Rejection of transubstantiation (and, except by Lutherans, of consubstantiation).
Rejection of Purgatory, the Treasury of Merits, and indulgences.
Protestants differed on forms of church government:
Some argued for the autonomy of individual congregations; these were Congregationalists or Independents (1604-); more radical still were Brownists/ Separatists (1580-)
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Some wanted church government locally to be run by presbyters (pastors or ministers; elected for life), and elders (elected for short terms); pastors and elders were in turn to elect members of a regionalcouncil or synod; and the regional synod was to elect members of a national synod;
This system was Presbyterianism;
It would have taken power over the church away from the state.
Executions for heresy were rare after the death of Mary, but they did sometimes happen under Elizabeth and there were two final executions under James I (Legatt and Wightman; 1612).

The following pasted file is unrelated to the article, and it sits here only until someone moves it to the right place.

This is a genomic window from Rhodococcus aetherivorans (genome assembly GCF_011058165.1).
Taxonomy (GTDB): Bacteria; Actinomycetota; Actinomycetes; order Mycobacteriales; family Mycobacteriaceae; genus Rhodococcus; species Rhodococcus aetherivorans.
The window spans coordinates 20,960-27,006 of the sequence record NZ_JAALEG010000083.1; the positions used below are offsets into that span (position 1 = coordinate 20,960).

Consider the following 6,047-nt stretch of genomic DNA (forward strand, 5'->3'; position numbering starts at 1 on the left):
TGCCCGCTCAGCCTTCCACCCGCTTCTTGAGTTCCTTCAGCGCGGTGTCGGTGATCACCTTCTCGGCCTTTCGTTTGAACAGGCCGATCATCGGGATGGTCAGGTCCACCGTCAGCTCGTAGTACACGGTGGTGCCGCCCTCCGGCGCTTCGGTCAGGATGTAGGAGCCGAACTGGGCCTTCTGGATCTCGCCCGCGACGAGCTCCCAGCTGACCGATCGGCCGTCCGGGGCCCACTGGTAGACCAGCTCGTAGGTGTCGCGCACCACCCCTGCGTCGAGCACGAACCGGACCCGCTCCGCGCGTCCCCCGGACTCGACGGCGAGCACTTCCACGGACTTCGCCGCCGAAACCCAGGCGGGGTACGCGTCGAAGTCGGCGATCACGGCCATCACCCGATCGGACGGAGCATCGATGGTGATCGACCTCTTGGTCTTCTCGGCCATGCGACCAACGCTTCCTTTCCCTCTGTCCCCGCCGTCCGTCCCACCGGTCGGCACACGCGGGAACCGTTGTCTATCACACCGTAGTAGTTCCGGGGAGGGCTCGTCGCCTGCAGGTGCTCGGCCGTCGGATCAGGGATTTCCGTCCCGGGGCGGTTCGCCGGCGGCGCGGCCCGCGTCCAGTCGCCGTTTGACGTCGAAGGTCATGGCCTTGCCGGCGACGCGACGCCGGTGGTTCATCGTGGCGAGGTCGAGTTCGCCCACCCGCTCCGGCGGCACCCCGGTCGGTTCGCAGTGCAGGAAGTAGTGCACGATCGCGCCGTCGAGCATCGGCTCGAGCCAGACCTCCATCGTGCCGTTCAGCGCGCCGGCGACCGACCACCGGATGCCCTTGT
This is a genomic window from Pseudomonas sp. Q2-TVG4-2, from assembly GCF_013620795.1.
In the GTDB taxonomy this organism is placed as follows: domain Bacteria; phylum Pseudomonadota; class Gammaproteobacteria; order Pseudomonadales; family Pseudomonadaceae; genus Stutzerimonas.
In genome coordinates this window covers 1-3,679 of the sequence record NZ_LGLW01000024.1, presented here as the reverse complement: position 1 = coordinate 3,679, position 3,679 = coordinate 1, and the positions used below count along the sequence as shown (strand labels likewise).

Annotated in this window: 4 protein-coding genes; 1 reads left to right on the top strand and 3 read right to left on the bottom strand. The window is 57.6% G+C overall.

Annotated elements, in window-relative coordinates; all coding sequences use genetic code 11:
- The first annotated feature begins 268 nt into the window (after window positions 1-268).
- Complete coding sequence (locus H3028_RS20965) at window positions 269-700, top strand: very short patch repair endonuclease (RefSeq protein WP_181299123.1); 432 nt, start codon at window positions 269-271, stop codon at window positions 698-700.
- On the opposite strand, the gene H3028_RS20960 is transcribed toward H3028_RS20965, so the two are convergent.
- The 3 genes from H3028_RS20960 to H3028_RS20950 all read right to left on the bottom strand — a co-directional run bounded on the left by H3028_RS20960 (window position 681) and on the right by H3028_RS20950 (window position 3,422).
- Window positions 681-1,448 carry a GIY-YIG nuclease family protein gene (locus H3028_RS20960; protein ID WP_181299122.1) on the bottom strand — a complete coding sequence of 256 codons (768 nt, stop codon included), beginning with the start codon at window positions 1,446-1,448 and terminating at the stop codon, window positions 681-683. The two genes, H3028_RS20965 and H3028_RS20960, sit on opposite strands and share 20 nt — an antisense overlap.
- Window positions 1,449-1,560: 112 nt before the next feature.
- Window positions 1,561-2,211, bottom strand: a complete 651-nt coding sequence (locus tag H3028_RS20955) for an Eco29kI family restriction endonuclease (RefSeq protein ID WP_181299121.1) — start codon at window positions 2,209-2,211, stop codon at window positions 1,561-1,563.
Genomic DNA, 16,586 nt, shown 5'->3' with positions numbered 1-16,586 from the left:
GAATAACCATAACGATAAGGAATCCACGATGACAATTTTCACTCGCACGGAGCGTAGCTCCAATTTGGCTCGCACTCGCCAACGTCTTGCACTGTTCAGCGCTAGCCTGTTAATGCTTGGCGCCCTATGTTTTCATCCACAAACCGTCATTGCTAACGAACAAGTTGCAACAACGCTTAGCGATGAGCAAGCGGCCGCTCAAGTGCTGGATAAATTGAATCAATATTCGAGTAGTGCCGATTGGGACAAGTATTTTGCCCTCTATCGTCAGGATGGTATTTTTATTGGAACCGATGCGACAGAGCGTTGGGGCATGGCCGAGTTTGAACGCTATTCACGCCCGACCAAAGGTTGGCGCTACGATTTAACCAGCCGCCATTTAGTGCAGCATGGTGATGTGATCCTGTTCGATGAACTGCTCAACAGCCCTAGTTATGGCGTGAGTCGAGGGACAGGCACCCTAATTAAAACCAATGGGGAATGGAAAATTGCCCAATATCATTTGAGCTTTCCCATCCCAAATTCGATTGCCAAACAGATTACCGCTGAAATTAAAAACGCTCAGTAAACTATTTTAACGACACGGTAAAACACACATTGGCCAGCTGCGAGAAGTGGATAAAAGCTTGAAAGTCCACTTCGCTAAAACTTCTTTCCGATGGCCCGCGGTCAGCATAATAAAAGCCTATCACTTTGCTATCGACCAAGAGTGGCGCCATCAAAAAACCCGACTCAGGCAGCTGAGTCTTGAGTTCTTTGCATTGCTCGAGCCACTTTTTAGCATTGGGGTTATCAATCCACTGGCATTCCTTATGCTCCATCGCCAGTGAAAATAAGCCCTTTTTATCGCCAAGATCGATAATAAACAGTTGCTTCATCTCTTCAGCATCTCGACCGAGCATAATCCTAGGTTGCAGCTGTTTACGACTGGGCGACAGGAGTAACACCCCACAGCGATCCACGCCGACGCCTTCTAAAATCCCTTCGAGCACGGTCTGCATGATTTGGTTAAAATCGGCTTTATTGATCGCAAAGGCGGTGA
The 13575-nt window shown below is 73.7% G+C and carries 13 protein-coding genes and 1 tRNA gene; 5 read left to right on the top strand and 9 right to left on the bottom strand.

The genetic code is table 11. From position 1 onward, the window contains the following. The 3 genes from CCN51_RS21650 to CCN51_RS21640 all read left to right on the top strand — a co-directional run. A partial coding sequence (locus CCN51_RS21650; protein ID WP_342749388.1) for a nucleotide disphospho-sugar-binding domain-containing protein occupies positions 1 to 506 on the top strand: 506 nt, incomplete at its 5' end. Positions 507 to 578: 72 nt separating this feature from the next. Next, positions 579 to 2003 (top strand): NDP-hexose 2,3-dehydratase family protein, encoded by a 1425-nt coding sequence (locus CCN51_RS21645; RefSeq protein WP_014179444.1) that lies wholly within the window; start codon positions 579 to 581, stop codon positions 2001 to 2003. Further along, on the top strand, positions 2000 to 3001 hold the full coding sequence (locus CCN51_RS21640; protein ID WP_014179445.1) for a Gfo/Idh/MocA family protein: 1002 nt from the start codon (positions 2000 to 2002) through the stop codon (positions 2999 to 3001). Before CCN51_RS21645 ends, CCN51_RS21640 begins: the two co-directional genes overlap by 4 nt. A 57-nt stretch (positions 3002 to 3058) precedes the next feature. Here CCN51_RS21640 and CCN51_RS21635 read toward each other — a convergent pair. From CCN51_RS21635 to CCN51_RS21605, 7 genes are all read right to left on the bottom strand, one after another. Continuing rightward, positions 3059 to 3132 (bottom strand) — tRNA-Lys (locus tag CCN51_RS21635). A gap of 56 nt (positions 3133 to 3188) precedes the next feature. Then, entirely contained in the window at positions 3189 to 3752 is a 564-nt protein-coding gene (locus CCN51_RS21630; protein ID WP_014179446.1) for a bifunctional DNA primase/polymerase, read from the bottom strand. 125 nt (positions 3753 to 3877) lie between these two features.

Anti-Trinitarians were especially likely to suffer as heretics; in 1655 Cromwell sent the Socinian John Biddle into exile to save him from execution by parliament.
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In 1666, the philosopher and political thinker Thomas Hobbes was threatened by parliament with punishment for heresy (Great Fire of London 1666; the number of the Beast – in Revelation – is 666); he held unorthodox views on the Trinity and was thought to be an atheist (/Deist).
John Locke (philosopher) and Sir Isaac Newton (scientist) also held unorthodox views on the Trinity.
Overt atheism was dangerous; Christopher Marlowe was accused of it.